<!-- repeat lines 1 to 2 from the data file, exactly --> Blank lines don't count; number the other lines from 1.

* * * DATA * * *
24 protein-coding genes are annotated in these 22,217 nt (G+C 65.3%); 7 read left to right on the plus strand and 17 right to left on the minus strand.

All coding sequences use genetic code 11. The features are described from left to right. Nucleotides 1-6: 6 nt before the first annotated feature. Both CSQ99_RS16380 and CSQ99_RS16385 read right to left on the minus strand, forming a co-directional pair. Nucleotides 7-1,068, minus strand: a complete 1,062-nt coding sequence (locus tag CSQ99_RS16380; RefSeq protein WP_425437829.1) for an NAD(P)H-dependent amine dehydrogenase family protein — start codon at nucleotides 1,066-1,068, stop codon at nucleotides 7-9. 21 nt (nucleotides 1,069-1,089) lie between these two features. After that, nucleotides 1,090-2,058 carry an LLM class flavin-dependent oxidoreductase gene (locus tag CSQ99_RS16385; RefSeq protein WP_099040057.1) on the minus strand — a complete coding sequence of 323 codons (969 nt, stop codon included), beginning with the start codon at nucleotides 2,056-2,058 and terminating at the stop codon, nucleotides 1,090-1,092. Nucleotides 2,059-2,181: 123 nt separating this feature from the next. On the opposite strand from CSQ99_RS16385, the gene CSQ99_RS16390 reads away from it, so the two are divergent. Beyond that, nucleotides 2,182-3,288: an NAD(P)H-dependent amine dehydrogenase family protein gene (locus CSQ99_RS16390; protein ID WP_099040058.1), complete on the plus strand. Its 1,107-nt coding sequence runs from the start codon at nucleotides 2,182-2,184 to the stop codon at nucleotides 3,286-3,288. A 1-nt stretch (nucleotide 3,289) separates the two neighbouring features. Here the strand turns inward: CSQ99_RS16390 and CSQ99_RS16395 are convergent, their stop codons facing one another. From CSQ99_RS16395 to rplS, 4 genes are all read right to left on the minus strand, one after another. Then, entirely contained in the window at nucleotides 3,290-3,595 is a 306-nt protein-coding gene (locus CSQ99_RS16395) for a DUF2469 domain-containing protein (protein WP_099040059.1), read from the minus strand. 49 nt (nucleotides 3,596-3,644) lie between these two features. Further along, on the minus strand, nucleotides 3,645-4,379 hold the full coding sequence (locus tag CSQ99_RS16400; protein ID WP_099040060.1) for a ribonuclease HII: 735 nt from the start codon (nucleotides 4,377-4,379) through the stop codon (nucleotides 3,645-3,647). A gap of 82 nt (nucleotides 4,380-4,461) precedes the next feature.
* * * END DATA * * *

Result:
24 protein-coding genes are annotated in these 22,217 nt (G+C 65.3%); 7 read left to right on the plus strand and 17 right to left on the minus strand.

All coding sequences use genetic code 11. The features are described from left to right. Nucleotides 1-6: 6 nt before the first annotated feature. Both CSQ99_RS16380 and CSQ99_RS16385 read right to left on the minus strand, forming a co-directional pair. Nucleotides 7-1,068, minus strand: a complete 1,062-nt coding sequence (locus tag CSQ99_RS16380; RefSeq protein WP_425437829.1) for an NAD(P)H-dependent amine dehydrogenase family protein — start codon at nucleotides 1,066-1,068, stop codon at nucleotides 7-9. 21 nt (nucleotides 1,069-1,089) lie between these two features. After that, nucleotides 1,090-2,058 carry an LLM class flavin-dependent oxidoreductase gene (locus tag CSQ99_RS16385; RefSeq protein WP_099040057.1) on the minus strand — a complete coding sequence of 323 codons (969 nt, stop codon included), beginning with the start codon at nucleotides 2,056-2,058 and terminating at the stop codon, nucleotides 1,090-1,092. Nucleotides 2,059-2,181: 123 nt separating this feature from the next. On the opposite strand from CSQ99_RS16385, the gene CSQ99_RS16390 reads away from it, so the two are divergent. Beyond that, nucleotides 2,182-3,288: an NAD(P)H-dependent amine dehydrogenase family protein gene (locus CSQ99_RS16390; protein ID WP_099040058.1), complete on the plus strand. Its 1,107-nt coding sequence runs from the start codon at nucleotides 2,182-2,184 to the stop codon at nucleotides 3,286-3,288. A 1-nt stretch (nucleotide 3,289) separates the two neighbouring features. Here the strand turns inward: CSQ99_RS16390 and CSQ99_RS16395 are convergent, their stop codons facing one another. From CSQ99_RS16395 to rplS, 4 genes are all read right to left on the minus strand, one after another. Then, entirely contained in the window at nucleotides 3,290-3,595 is a 306-nt protein-coding gene (locus CSQ99_RS16395) for a DUF2469 domain-containing protein (protein WP_099040059.1), read from the minus strand. 49 nt (nucleotides 3,596-3,644) lie between these two features. Further along, on the minus strand, nucleotides 3,645-4,379 hold the full coding sequence (locus tag CSQ99_RS16400; protein ID WP_099040060.1) for a ribonuclease HII: 735 nt from the start codon (nucleotides 4,377-4,379) through the stop codon (nucleotides 3,645-3,647). A gap of 82 nt (nucleotides 4,380-4,461) precedes the next feature.